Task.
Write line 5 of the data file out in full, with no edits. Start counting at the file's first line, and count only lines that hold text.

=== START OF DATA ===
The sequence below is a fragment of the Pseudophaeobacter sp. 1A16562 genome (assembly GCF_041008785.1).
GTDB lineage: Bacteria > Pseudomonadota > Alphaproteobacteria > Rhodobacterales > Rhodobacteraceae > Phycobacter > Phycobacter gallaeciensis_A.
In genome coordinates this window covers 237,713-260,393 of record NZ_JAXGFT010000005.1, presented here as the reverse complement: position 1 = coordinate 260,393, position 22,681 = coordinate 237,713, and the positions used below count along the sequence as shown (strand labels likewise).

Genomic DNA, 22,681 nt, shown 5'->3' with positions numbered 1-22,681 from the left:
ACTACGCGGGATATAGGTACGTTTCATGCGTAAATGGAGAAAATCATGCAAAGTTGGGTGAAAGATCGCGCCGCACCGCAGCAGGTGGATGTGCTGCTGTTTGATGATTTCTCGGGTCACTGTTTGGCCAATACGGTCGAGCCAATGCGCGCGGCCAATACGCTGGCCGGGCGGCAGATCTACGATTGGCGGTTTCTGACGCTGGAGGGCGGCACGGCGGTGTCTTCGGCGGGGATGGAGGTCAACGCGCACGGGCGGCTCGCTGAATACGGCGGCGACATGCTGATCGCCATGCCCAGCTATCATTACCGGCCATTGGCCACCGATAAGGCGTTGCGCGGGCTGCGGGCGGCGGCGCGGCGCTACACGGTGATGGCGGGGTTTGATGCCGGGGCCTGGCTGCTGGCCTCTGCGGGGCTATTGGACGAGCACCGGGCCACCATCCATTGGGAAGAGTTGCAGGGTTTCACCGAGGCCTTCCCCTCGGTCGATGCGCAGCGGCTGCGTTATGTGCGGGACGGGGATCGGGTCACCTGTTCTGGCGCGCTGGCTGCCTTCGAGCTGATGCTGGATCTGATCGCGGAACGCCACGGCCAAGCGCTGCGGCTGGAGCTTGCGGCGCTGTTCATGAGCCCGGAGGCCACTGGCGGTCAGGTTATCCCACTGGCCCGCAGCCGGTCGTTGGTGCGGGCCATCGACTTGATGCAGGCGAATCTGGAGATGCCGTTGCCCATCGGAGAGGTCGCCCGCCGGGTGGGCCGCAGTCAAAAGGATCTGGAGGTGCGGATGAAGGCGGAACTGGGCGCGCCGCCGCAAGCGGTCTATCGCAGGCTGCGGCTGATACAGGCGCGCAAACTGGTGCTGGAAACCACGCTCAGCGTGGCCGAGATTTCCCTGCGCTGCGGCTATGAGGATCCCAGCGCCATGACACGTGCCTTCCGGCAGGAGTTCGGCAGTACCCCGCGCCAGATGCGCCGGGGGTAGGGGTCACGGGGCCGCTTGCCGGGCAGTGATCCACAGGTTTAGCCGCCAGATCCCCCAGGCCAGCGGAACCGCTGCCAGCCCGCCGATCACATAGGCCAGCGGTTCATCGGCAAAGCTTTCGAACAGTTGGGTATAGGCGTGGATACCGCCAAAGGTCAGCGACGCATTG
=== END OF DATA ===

ACTACGCGGGATATAGGTACGTTTCATGCGTAAATGGAGAAAATCATGCAAAGTTGGGTGAAAGATCGCGCCGCACCGCAGCAGGTGGATGTGCTGCTGTTTGATGATTTCTCGGGTCACTGTTTGGCCAATACGGTCGAGCCAATGCGCGCGGCCAATACGCTGGCCGGGCGGCAGATCTACGATTGGCGGTTTCTGACGCTGGAGGGCGGCACGGCGGTGTCTTCGGCGGGGATGGAGGTCAACGCGCACGGGCGGCTCGCTGAATACGGCGGCGACATGCTGATCGCCATGCCCAGCTATCATTACCGGCCATTGGCCACCGATAAGGCGTTGCGCGGGCTGCGGGCGGCGGCGCGGCGCTACACGGTGATGGCGGGGTTTGATGCCGGGGCCTGGCTGCTGGCCTCTGCGGGGCTATTGGACGAGCACCGGGCCACCATCCATTGGGAAGAGTTGCAGGGTTTCACCGAGGCCTTCCCCTCGGTCGATGCGCAGCGGCTGCGTTATGTGCGGGACGGGGATCGGGTCACCTGTTCTGGCGCGCTGGCTGCCTTCGAGCTGATGCTGGATCTGATCGCGGAACGCCACGGCCAAGCGCTGCGGCTGGAGCTTGCGGCGCTGTTCATGAGCCCGGAGGCCACTGGCGGTCAGGTTATCCCACTGGCCCGCAGCCGGTCGTTGGTGCGGGCCATCGACTTGATGCAGGCGAATCTGGAGATGCCGTTGCCCATCGGAGAGGTCGCCCGCCGGGTGGGCCGCAGTCAAAAGGATCTGGAGGTGCGGATGAAGGCGGAACTGGGCGCGCCGCCGCAAGCGGTCTATCGCAGGCTGCGGCTGATACAGGCGCGCAAACTGGTGCTGGAAACCACGCTCAGCGTGGCCGAGATTTCCCTGCGCTGCGGCTATGAGGATCCCAGCGCCATGACACGTGCCTTCCGGCAGGAGTTCGGCAGTACCCCGCGCCAGATGCGCCGGGGGTAGGGGTCACGGGGCCGCTTGCCGGGCAGTGATCCACAGGTTTAGCCGCCAGATCCCCCAGGCCAGCGGAACCGCTGCCAGCCCGCCGATCACATAGGCCAGCGGTTCATCGGCAAAGCTTTCGAACAGTTGGGTATAGGCGTGGATACCGCCAAAGGTCAGCGACGCATTG